# Overview

Cl Calc is an open-source, lightweight, command-line style online calculator. While it has clean and simple interface, it can perform some advanced calculations because it is based on powerful MathJS library.

Some of the Cl Calc features include:

• Arbitrary precision (long arithmetic) math expression evaluation.
• Variety of built-in mathematical, scientific, programming and utility functions. This includes algebra, arithmetic, combinatorics, probability, matrix, statistics, trigonometry, logical, encoding functions and more.
• User defined variables and functions.
• Many built-in datatypes, including complex numbers, fractions, vectors, matrices and colors.
• Base64 Encoding, Unicode, hexadecimal, octal and binary numbers support.
• Pretty-printing expressions with TeX.
• Simple 2d functions plotting.

Cl Calc is written purely in JavaScript and it evaluates all expressions directly in your browser. This means that your data is never sent to the server for processing or storage. Cl Calc can be installed as a progressive web application (PWA) and can work fully offline.

Cl Calc is completely open-source (source is available on GitHub) and licensed under MIT license. It is hosted in transparent manner through GitHub Pages.

DISCLAIMER: Since Cl Calc uses floating-point arithmetic rounding errors and other errors that lead to precision loss are inevitable. Never use Cl Calc for scientific, financial and any other calculations that need precise results. Also remember that as any software product Cl Calc and libraries it uses may have bugs and may produce incorrect results. Always double-check your calculations using multiple tools.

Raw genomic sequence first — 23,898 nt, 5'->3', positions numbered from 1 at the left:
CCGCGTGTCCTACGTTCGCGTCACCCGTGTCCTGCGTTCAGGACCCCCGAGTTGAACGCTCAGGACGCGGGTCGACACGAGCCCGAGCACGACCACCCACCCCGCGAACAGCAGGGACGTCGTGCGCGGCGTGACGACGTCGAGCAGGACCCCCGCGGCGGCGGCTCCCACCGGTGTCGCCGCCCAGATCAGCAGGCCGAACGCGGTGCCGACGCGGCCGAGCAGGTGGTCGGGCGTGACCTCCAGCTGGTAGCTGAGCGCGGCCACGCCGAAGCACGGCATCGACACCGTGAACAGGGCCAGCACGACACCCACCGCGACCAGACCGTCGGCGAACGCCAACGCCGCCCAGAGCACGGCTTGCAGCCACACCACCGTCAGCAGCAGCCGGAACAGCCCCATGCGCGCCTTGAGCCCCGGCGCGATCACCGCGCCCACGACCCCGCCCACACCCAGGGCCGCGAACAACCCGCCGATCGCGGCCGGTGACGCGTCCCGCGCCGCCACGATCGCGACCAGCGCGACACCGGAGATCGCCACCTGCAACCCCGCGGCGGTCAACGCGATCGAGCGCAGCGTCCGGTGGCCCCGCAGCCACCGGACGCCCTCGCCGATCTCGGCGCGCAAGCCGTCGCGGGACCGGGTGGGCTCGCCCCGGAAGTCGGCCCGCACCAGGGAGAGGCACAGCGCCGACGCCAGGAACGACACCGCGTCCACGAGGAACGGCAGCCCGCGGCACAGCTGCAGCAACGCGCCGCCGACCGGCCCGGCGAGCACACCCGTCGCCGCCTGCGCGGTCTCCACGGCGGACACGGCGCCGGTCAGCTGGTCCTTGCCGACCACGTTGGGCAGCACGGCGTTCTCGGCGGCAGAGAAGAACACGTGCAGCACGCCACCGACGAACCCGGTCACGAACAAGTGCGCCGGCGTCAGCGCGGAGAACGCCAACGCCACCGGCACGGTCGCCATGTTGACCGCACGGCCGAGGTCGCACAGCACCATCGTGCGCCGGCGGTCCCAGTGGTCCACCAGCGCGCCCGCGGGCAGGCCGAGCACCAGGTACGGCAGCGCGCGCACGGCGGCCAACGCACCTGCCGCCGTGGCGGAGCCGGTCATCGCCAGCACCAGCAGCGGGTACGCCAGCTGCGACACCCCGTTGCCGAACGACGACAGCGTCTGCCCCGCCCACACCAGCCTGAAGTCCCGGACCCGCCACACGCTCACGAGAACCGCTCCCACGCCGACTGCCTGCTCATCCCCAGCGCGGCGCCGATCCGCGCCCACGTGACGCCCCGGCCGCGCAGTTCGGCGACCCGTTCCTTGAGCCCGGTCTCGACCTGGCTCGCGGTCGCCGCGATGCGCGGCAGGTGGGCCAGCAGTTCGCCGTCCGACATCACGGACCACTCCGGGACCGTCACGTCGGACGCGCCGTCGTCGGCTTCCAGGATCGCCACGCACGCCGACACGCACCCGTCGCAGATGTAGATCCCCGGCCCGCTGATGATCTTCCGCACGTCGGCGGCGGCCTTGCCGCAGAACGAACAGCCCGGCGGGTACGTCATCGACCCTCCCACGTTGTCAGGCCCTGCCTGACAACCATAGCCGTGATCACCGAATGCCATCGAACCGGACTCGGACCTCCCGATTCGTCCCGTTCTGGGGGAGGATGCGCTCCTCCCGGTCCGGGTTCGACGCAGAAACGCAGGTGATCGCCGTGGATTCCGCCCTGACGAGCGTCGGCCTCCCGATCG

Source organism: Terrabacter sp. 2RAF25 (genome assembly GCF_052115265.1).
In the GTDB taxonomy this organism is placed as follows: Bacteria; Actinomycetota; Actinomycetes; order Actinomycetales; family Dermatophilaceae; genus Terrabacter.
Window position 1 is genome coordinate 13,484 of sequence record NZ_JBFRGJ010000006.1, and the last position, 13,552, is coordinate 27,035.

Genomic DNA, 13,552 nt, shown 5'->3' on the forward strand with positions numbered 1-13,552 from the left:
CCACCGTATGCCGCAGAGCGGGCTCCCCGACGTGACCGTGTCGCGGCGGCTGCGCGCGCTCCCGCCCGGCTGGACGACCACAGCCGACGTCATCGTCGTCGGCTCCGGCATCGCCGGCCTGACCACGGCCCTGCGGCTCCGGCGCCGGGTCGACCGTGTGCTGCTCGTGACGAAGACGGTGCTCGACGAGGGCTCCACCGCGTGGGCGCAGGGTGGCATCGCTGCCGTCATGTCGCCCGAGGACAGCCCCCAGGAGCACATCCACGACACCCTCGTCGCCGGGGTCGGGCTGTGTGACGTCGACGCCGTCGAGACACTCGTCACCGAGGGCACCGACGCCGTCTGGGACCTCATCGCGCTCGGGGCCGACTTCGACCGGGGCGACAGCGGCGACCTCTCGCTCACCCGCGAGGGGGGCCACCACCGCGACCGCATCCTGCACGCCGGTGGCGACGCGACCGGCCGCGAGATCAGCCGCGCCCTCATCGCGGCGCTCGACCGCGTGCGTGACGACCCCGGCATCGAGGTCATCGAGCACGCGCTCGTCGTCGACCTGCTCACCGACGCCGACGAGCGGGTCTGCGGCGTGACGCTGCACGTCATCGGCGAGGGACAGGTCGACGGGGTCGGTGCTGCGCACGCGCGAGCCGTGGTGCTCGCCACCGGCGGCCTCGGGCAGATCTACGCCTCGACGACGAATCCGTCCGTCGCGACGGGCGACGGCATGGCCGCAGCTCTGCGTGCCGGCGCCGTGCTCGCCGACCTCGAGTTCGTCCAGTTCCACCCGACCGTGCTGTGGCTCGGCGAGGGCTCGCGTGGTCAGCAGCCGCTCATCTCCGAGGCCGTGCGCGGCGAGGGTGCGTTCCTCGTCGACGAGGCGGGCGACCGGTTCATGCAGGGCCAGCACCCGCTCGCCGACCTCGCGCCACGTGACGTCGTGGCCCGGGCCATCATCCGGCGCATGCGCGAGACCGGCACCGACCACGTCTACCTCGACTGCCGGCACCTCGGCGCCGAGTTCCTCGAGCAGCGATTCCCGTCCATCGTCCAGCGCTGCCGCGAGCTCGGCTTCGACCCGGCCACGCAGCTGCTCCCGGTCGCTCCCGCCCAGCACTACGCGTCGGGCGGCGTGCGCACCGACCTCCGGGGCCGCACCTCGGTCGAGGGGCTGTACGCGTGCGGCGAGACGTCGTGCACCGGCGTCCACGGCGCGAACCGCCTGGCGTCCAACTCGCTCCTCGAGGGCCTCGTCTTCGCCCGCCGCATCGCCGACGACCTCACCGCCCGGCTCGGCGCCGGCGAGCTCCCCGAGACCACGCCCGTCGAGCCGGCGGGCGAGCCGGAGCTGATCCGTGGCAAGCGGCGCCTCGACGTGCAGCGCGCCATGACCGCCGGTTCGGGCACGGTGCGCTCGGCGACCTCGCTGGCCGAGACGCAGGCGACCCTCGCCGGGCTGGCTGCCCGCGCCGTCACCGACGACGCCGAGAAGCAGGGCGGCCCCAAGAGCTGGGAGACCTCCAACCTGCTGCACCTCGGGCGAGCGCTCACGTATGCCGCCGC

# Quick Start

Simply type an expression and hit enter to calculate the result:

Try It!(2 + 3) * 517

You can use some of the built-in constants:

Try It!e^(i*pi)-1 + 1.2246467991473532e-16i

or you can define your own:

Try It!meaning_of_life = 4242meaning_of_life > 0true

You can also use some of the built-in functions:

Try It!sin(pi/2) + cos(pi/2)1

or define your own as well

Try It!tax_percent = 1313full_price(price) = price * (1 + tax_percent / 100)full_price(99.99)112.9887

You can work with vectors (aka lists):

Try It!x = 1:5[1, 2, 3, 4, 5]x = x * 2[2, 4, 6, 8, 10]mean(x)6

matrices:

Try It!x = [[1, 2], [3, 4]] * inv([[1, 2], [3, 4]])[[1, 0], [0, 1]]det(x)1

units:

Try It!90 km/h to m/s25 m / s110 V * 20 A * 30 days to kWh1584 kWh

colors:

Try It!hsl(#ffff0000 + #ff0000ff)[300, 100, 50]colorHsl(300, 100, 50)#FFFF00FF

and much more!

To get general help inside the calculator you can use help command:

Try It!help

Or to get help on a specific function or constant you can use help as a function with one argument, for example:

Try It!help(sin)

# User Interface